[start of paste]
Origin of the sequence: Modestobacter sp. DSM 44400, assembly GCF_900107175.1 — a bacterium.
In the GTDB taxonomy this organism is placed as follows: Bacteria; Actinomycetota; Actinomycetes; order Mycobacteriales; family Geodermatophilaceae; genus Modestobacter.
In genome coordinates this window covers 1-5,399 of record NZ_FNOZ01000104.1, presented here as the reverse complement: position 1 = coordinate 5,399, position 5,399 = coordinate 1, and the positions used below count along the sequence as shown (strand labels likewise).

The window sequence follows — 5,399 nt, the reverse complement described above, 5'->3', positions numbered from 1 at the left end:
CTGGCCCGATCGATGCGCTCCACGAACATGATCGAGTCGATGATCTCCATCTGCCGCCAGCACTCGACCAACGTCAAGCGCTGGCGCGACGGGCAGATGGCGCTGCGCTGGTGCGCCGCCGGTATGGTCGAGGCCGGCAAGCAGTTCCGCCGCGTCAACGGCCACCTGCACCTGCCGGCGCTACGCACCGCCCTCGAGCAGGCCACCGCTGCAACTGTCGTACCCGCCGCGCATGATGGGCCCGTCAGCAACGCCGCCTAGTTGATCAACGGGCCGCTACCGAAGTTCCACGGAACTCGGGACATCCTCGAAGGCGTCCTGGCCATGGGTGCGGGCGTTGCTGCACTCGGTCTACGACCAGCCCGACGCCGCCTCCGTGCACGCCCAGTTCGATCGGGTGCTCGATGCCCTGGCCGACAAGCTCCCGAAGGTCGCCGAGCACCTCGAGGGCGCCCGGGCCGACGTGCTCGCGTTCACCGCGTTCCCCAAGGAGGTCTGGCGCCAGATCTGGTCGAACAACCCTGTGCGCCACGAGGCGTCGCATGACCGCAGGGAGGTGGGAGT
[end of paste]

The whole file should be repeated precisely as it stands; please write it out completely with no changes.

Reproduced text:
Origin of the sequence: Modestobacter sp. DSM 44400, assembly GCF_900107175.1 — a bacterium.
In the GTDB taxonomy this organism is placed as follows: Bacteria; Actinomycetota; Actinomycetes; order Mycobacteriales; family Geodermatophilaceae; genus Modestobacter.
In genome coordinates this window covers 1-5,399 of record NZ_FNOZ01000104.1, presented here as the reverse complement: position 1 = coordinate 5,399, position 5,399 = coordinate 1, and the positions used below count along the sequence as shown (strand labels likewise).

The window sequence follows — 5,399 nt, the reverse complement described above, 5'->3', positions numbered from 1 at the left end:
CTGGCCCGATCGATGCGCTCCACGAACATGATCGAGTCGATGATCTCCATCTGCCGCCAGCACTCGACCAACGTCAAGCGCTGGCGCGACGGGCAGATGGCGCTGCGCTGGTGCGCCGCCGGTATGGTCGAGGCCGGCAAGCAGTTCCGCCGCGTCAACGGCCACCTGCACCTGCCGGCGCTACGCACCGCCCTCGAGCAGGCCACCGCTGCAACTGTCGTACCCGCCGCGCATGATGGGCCCGTCAGCAACGCCGCCTAGTTGATCAACGGGCCGCTACCGAAGTTCCACGGAACTCGGGACATCCTCGAAGGCGTCCTGGCCATGGGTGCGGGCGTTGCTGCACTCGGTCTACGACCAGCCCGACGCCGCCTCCGTGCACGCCCAGTTCGATCGGGTGCTCGATGCCCTGGCCGACAAGCTCCCGAAGGTCGCCGAGCACCTCGAGGGCGCCCGGGCCGACGTGCTCGCGTTCACCGCGTTCCCCAAGGAGGTCTGGCGCCAGATCTGGTCGAACAACCCTGTGCGCCACGAGGCGTCGCATGACCGCAGGGAGGTGGGAGT